tv CBS Overnight News CBS November 30, 2016 3:07am-4:00am EST
tonight growing evidence that the somali born student behind yesterday's car and knife attack at the ohio state university was inspired by terrorists. 11 people were injured before a police officer killed the attacker. dean reynold is in columbus. >> reporter: hours before his rampage, abdul razak artan went on facebook to praise radical whose sermons inspire attacks though killed by a u.s. drone five years ago. saying he had reached a boiling point, artan wrote, i am sick and tired of seeing my fellow muslim brothers and sisters being killed and tortured everywhere. i can't take it anymore. i am willing to kill a billion infidels for a single disabled muslim.
senior, anderson payne was trying to help car crash victims when he was slashed. >> i initially saw him thought he was angry because he wrecked this car. when i saw him starting to swing and saw the knife, i knew it was not just an accident. >> this man says he was a regular customer at his market. as recently as sunday. >> he seems, very, very, very nice guy. i never suspected anything from him at all. he is very friendly. >> reporter: it certainly seemed that way at artan's graduation last year from a local community college. but this week, artan's neighbor, luann carnahan recalled seeing him with people she hadn't seen before and noticed some unusual behavior. >> the interaction my family had with him on thanksgiving day. he had a gopro on his head and made a comment about the people
house with that something was to happen to him, the gopro was his proof. in hindsight, you sort of, look back on that and it's look, what? >> reporter: now cbs news has learned that artan purchased the knives he used in the attack just hours before he carried it out. and while, no direct ties to terrorist organizations have been discovered so far, federal authorities are increasingly confident, norah, that he used the internet to help him inspire his actions. >> dean reynolds. thank you so much. ins donald trump will inherit america's war against isis. the u.s. is training and assisting iraqi and kurdish forces in the liberation of mosul, the last major city in iraq controlled by isis. this operation is now six week old. holly williams surveyed the battlefield with the top general. lieutenant general steven townsend served here in northern iraq during the u.s. occupation ten years ago. >> what was the target?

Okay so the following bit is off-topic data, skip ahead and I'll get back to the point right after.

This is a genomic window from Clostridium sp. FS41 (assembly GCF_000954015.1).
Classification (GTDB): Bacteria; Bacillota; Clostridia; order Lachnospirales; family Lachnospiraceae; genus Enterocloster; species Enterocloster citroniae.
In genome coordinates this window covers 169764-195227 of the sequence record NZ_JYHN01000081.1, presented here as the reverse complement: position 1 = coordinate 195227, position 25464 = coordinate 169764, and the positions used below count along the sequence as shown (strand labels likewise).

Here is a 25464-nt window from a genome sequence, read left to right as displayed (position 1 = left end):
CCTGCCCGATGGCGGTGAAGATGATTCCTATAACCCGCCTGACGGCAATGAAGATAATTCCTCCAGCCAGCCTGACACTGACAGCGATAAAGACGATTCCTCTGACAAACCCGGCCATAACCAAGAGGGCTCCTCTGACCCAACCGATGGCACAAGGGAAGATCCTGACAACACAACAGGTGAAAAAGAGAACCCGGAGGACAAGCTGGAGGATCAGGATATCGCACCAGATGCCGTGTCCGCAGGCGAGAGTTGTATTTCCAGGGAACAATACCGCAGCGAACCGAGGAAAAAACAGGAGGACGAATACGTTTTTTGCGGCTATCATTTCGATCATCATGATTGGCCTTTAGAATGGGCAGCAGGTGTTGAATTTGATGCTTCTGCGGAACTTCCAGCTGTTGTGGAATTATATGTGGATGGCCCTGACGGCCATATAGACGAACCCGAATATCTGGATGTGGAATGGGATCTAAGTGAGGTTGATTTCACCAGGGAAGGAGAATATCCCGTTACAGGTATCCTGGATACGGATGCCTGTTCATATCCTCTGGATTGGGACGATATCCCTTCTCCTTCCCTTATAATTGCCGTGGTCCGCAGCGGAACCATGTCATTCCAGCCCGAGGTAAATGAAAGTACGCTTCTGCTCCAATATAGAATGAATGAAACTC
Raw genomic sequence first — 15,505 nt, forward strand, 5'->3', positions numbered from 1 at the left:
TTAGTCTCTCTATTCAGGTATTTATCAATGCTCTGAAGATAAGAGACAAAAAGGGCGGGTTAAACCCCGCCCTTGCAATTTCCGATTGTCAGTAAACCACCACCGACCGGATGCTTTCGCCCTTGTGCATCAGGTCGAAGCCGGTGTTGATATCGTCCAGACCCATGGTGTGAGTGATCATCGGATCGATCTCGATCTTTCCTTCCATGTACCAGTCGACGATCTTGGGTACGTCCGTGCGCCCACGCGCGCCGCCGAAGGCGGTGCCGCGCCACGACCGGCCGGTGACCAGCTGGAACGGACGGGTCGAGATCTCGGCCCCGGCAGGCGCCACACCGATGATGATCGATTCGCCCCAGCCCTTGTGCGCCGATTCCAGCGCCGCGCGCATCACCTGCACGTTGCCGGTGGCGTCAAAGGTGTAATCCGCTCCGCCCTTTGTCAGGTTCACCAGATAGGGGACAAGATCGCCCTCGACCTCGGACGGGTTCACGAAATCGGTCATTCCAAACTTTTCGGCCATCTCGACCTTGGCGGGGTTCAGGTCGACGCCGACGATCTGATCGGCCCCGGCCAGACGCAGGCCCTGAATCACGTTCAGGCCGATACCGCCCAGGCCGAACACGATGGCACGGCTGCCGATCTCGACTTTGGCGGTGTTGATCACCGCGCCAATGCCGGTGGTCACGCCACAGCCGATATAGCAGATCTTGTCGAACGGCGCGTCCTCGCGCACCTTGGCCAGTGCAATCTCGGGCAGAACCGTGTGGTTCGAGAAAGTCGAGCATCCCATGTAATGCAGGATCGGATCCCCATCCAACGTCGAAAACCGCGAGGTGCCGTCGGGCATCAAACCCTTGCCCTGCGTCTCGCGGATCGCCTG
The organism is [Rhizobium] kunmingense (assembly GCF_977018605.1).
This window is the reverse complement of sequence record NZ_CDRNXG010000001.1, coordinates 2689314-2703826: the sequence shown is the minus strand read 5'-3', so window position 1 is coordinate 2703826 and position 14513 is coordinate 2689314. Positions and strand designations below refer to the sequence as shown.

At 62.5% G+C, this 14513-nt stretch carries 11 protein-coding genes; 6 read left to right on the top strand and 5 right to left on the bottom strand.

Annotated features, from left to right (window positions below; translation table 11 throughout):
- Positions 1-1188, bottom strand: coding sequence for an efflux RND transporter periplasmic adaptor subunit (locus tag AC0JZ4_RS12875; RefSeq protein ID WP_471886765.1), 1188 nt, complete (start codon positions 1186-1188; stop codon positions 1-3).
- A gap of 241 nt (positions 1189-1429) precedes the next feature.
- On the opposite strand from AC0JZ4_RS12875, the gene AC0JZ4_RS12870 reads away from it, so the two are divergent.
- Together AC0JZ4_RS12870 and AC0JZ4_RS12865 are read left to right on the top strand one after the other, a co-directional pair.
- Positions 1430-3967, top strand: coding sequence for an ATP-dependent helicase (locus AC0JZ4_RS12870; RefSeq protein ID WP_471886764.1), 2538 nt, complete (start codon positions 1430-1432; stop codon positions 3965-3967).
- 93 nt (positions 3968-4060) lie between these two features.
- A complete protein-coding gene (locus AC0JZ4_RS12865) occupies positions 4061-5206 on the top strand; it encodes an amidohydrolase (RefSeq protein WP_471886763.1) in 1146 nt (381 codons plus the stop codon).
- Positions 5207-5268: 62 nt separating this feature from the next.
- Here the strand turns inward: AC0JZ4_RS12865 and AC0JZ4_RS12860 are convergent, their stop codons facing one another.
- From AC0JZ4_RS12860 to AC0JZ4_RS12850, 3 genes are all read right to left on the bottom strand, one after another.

the commander of the u.s. coalition against isis. visiting troops, manning a battery of howitzers in the desert. >> here is inside the city. eastside of city. >> reporter: a new generation of americans in iraq. this time around, aiding iraqi troops. who will do most of the fighting on the front line. how tough a battle is this? >> um, this fight would challenge any army. this fight would challenge the united states army. >> reporter: then he broke off our interview. >> they're about to fire over there. >> might be about to fire. >> reporter: should we have a look. >> because his men had isis in their sights. there are now around 6,000 u.s. troops in iraq. >> motivational isn't it? >> reporter: supporting over 40,000 iraqi fighters in the battle for mosul, an offensive criticized by president-elect trump for its lack of secrecy. >> whatever happened to the element of surprise?
we announce we are going after mosul. reading about going after mosul, how long is it, hillary, three months? >> is a battle that size something you can keep a secret? >> no, i don't think so. it is hard to move 40,000 troops and all their tanks and trucks and artillery into position and it not be noticed by somebody. really hard to do that. >> reporter: donald trump stated solution to isis is to "bomb the hell out of them." at this command center where they launch air strikes on isis, every strike must be approved by senior offs. >> do those look like people to to you? center screen? >> it could take minutes or several hours. sometimes they're refused permission. captain matt lyles explained why. >> we need how to get it right for us. we need to get it right for them. >> reporter: you want to avoid killing civilians at all cost. don't want to destroy a house? >> correct. correct. >> if you don't need to.